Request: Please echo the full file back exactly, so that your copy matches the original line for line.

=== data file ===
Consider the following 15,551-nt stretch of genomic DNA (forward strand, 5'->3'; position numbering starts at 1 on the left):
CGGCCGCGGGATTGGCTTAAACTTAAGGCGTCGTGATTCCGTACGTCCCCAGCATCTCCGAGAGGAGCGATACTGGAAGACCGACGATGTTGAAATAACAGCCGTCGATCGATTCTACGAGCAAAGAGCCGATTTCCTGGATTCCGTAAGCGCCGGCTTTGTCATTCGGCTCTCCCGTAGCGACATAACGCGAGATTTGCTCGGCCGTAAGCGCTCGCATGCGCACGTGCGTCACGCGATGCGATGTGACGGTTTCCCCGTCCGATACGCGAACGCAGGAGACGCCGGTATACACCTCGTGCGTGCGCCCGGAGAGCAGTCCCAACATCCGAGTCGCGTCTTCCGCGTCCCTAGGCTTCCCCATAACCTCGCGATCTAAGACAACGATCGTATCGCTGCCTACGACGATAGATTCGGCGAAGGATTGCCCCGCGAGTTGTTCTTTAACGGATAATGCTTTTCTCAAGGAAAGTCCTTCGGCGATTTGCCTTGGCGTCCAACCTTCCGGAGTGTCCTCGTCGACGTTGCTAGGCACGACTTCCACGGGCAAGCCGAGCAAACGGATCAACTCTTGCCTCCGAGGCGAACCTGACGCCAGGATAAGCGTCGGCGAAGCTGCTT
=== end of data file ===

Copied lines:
Consider the following 15,551-nt stretch of genomic DNA (forward strand, 5'->3'; position numbering starts at 1 on the left):
CGGCCGCGGGATTGGCTTAAACTTAAGGCGTCGTGATTCCGTACGTCCCCAGCATCTCCGAGAGGAGCGATACTGGAAGACCGACGATGTTGAAATAACAGCCGTCGATCGATTCTACGAGCAAAGAGCCGATTTCCTGGATTCCGTAAGCGCCGGCTTTGTCATTCGGCTCTCCCGTAGCGACATAACGCGAGATTTGCTCGGCCGTAAGCGCTCGCATGCGCACGTGCGTCACGCGATGCGATGTGACGGTTTCCCCGTCCGATACGCGAACGCAGGAGACGCCGGTATACACCTCGTGCGTGCGCCCGGAGAGCAGTCCCAACATCCGAGTCGCGTCTTCCGCGTCCCTAGGCTTCCCCATAACCTCGCGATCTAAGACAACGATCGTATCGCTGCCTACGACGATAGATTCGGCGAAGGATTGCCCCGCGAGTTGTTCTTTAACGGATAATGCTTTTCTCAAGGAAAGTCCTTCGGCGATTTGCCTTGGCGTCCAACCTTCCGGAGTGTCCTCGTCGACGTTGCTAGGCACGACTTCCACGGGCAAGCCGAGCAAACGGATCAACTCTTGCCTCCGAGGCGAACCTGACGCCAGGATAAGCGTCGGCGAAGCTGCTT